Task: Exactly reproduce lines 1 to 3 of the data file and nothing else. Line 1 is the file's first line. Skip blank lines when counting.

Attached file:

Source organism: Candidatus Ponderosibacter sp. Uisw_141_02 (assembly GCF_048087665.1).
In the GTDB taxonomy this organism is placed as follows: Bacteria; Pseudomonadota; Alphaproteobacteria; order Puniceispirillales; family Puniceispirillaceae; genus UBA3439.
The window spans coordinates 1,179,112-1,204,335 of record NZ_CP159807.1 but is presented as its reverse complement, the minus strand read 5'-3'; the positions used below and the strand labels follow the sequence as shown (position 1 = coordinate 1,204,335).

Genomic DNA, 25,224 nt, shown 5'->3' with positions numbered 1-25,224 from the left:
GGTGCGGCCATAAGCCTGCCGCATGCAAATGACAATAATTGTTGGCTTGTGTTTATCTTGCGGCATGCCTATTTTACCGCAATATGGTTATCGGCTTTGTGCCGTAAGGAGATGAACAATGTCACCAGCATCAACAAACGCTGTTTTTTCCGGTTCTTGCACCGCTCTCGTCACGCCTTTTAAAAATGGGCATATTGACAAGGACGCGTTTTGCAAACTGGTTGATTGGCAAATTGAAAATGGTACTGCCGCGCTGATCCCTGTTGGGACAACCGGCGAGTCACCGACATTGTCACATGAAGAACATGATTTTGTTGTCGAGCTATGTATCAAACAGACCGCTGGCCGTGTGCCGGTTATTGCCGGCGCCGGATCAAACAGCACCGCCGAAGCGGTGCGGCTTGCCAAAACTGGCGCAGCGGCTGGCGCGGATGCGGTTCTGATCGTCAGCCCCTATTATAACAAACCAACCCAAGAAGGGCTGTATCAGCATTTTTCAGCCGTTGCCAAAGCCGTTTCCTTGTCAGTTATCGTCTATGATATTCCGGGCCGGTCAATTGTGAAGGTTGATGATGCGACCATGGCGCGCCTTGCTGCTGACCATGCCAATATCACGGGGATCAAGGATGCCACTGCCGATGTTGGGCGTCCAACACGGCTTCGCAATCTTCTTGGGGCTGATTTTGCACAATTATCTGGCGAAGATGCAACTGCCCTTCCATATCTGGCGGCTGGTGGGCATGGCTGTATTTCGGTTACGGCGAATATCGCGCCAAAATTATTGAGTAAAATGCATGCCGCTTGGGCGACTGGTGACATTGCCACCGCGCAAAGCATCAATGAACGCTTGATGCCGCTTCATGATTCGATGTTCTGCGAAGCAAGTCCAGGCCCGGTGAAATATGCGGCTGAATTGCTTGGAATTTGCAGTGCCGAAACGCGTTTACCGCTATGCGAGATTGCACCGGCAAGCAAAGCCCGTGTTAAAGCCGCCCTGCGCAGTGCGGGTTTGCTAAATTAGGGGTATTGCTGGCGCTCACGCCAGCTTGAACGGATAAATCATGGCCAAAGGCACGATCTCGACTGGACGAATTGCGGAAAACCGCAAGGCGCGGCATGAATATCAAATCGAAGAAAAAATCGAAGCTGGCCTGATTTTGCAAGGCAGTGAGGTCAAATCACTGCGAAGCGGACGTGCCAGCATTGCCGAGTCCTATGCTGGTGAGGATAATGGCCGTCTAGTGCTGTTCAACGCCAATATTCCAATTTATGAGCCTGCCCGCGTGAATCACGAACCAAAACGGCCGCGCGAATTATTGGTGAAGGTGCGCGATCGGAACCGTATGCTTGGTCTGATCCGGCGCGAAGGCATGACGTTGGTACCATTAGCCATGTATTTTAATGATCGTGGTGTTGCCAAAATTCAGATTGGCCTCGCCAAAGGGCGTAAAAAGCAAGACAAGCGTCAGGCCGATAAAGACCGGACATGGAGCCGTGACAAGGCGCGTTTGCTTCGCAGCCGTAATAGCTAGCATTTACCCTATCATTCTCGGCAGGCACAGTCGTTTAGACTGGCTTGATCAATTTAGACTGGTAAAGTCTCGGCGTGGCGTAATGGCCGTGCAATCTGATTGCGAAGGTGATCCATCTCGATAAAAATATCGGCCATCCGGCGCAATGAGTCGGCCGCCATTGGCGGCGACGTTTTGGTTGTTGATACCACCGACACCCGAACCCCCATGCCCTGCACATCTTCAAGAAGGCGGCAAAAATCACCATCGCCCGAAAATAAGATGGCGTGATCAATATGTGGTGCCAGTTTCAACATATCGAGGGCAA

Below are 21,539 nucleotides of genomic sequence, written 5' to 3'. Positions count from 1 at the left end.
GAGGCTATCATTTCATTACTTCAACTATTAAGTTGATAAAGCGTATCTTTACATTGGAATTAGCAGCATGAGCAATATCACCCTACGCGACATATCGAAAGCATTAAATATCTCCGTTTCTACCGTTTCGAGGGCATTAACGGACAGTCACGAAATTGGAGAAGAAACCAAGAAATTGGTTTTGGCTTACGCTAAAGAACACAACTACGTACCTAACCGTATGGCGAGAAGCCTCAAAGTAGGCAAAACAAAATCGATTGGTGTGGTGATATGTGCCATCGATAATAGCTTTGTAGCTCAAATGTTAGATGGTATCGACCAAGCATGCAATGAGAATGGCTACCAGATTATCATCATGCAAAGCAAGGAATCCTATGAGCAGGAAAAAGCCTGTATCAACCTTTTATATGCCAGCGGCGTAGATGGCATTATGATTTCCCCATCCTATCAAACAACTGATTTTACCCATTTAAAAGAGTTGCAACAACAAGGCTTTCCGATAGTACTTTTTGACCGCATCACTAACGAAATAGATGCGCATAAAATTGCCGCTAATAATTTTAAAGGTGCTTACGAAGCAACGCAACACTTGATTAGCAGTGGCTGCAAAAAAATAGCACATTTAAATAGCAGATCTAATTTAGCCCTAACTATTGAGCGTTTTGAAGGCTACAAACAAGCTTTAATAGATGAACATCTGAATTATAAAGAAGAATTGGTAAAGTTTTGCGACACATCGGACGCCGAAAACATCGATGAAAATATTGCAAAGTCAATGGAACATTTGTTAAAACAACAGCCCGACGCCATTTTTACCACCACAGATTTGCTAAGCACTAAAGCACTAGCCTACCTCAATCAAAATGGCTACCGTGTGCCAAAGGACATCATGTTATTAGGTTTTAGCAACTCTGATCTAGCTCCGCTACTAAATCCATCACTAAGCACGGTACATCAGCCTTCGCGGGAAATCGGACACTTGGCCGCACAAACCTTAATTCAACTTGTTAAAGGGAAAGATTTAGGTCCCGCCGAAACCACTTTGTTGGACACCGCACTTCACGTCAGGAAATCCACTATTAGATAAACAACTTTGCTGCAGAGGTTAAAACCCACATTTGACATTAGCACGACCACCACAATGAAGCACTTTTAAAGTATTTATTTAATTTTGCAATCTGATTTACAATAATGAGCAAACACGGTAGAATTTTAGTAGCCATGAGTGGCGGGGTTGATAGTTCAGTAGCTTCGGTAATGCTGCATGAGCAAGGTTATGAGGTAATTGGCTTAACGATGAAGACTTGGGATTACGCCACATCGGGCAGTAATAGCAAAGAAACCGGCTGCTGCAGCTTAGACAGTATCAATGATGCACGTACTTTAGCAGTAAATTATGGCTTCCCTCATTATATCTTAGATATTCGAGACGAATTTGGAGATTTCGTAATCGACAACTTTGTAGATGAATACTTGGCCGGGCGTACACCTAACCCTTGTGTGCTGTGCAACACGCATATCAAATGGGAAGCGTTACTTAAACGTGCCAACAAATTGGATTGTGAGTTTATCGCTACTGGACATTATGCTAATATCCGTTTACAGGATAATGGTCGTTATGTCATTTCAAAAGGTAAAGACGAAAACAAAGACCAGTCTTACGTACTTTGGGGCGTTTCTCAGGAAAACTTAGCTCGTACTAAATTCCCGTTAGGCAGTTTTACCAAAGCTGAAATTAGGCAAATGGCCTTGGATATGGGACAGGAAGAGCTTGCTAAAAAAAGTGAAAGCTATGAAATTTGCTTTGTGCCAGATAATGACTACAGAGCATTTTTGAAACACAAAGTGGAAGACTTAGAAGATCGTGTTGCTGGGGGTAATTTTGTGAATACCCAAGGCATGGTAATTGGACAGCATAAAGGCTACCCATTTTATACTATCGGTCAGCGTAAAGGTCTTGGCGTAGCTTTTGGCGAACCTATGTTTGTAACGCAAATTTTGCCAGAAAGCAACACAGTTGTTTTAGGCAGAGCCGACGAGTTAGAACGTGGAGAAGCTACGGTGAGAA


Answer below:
Source organism: Candidatus Ponderosibacter sp. Uisw_141_02 (assembly GCF_048087665.1).
In the GTDB taxonomy this organism is placed as follows: Bacteria; Pseudomonadota; Alphaproteobacteria; order Puniceispirillales; family Puniceispirillaceae; genus UBA3439.
The window spans coordinates 1,179,112-1,204,335 of record NZ_CP159807.1 but is presented as its reverse complement, the minus strand read 5'-3'; the positions used below and the strand labels follow the sequence as shown (position 1 = coordinate 1,204,335).